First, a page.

I hearken once again to the ole statement by Milton Freedman that says “The business of business is business”. He published that in 1970, the year I was born, and that phrase has since been interpreted to mean the business of business is profit. The result has been a society that’s increasingly focused on concentrating and extracting value. But the truth is, the business of business is community – the community of customers, employees and suppliers that come together to keep it going.
Bryan Smith and Art Kleiner make an excellent point about this in the 5th Discipline Fieldbook in the section on shared vision and purpose. They make the point that if the purpose of a company is merely to maximize return on investment to shareholders, then all companies have the same purpose – making this purpose the primary one distracts from the company’s true competitive advantage. Profit is a necessary but not sufficient condition for a business to thrive – it needs to have a larger purpose that keeps stakeholders attached.
Charles Handy also covers this in his article “What’s a Business For?”, published in the Harvard Business Review collection on Corporate Responsibility. He points out that in the lifetime of capitalism the purpose of business has shifted – instead of true owners we now have investors, which despite relatively little involvement in the company still have the entitlements of ownership. Our accounting treats the business as property and the employees as costs, leaving them unrepresented in the decisions that most closely affect their quality of life.
So how has business come to exploit community more often than support it? I identify two reasons: economies of leverage and competitive investing.
The term “economies of scale” is a common one, and I realize that as a small investor I’ve had a misperception of what that actually means. I somehow assumed that it was a business parallel for my own household – buy larger quantity and get a better price from suppliers. You get a better price because fixed costs are a smaller percentage of the total – packaging, transportation, Selling & Administrative. Like how when we buy from the warehouse store things are cheaper than the grocery store, which is cheaper again than the convenience store. Margins improve, and also with scale you’re just making more money.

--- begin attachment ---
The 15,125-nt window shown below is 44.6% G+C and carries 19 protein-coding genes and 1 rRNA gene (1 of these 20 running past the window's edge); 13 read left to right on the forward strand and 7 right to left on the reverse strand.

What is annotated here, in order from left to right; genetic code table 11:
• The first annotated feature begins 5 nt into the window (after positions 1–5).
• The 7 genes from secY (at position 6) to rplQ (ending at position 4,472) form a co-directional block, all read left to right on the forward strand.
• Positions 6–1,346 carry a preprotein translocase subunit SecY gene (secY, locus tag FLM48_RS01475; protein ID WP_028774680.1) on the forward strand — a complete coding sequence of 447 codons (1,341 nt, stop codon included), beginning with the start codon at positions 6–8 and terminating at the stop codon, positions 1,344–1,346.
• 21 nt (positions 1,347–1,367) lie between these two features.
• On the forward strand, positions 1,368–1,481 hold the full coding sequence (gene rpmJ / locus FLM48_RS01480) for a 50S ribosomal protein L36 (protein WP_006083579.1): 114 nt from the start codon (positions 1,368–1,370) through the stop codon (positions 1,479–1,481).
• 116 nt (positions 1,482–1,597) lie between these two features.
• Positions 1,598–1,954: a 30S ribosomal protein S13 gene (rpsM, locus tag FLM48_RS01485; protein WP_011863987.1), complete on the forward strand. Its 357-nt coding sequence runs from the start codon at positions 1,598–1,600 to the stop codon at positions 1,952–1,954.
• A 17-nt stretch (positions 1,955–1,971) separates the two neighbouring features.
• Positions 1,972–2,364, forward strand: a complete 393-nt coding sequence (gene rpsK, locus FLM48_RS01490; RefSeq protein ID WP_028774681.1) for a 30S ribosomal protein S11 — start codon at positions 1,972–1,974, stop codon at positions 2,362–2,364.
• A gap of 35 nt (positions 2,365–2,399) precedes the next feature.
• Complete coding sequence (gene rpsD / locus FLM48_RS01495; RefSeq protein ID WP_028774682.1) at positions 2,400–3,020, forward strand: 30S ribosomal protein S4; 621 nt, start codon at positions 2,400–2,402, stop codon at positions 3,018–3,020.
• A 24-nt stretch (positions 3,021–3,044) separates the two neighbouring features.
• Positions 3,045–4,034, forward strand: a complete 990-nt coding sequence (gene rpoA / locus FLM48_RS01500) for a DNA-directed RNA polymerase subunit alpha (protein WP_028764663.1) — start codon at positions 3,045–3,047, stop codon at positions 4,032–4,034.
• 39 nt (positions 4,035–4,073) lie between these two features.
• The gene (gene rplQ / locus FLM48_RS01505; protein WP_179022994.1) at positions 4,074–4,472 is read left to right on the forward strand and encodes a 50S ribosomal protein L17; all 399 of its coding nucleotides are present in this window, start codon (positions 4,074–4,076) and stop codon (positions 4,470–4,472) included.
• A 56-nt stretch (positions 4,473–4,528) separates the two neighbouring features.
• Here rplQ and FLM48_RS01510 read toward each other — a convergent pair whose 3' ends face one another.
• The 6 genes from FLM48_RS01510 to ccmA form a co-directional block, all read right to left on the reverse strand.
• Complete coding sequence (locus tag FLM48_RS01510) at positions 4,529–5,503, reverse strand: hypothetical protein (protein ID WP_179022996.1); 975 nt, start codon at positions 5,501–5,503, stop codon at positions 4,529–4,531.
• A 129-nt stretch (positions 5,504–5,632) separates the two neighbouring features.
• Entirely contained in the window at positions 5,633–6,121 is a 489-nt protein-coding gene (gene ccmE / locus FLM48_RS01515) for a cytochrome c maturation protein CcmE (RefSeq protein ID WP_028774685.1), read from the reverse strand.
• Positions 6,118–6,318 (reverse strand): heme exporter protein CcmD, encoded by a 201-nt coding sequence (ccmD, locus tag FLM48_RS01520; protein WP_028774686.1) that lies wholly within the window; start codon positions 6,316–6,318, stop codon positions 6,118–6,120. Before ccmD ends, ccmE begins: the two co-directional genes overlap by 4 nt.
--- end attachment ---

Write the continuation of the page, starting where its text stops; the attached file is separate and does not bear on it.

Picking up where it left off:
As I learn more about business I realize that’s a distraction. The truth is that having scale is much more about having leverage in your negotiations. Your margins get better not just because the ratio of fixed to variable costs but because of your size relative to suppliers which gives you more negotiating power to transfer costs of your transaction to them, costs like transportation, special packaging, display materials. On non-perishables you might negotiate the right to return unsold product to your suppliers if you’re a retailer, or charge them “slotting fees”, a price for the right to even show up in your store. “Economies of Scale” is now supplanted by the more important “Economies of Leverage”.
In an Economy of Leverage, growing a business becomes a choice – remain a niche player or jump to scale. You have to jump because you’re aiming for a business model that can only be profitable at scale when your negotiating leverage kicks in and you’re no longer being kicked around. The growth period is merely capital burn, something a founder needs to minimize if they want to retain any ownership. That capital growth period is a gauntlet of its own, each stage a series of investors looking to test how desperate the company is for capital by how much they can press the founder and prior investors to give away their ownership in return for fresh cash. Wait too long and management and early investors will find themselves “crammed down” under threat of having the not-yet-profitable company fail.
The investment community (sometimes represented by investors, sometimes managers, sometimes analysts) suffers from not having a standard of “good enough”. We know what inflation is. We can make estimates of what someone needs to “retire” at a given age. Those numbers rarely come into play when evaluating whether or not a given investment return is satisfactory. They can’t, they’re too individual is what we say. But the truth is, when one fund manager is competing against another in rankings, or when one angel investor is trying to outshine the next, or VC firms are competing for bragging rights, there’s no such thing as “enough”, there’s only “more” and “most”. There’s a bit of bad blood between angels and VCs, in fact, because in the dot-com boom more than a few deals VCs negotiated a few extra points of return by taking it out of the angels and company founders that preceded them. Companies are taking it out of their employees when they’re cutting benefits and dumping pension plans. It’s about competing and trying to out-do each other. It’s a system where what happens to capital is more important than what happens to people, even though it’s premised on capital existing for the benefit of people.
If we want to live differently, we’re going to need to figure out how to help companies grow differently. Then they can hew to their primary mission of being a community that successfully connects supply to demand and thrives as it does so, instead of constantly seeking new ways to manipulate their goal in service of short-term profit.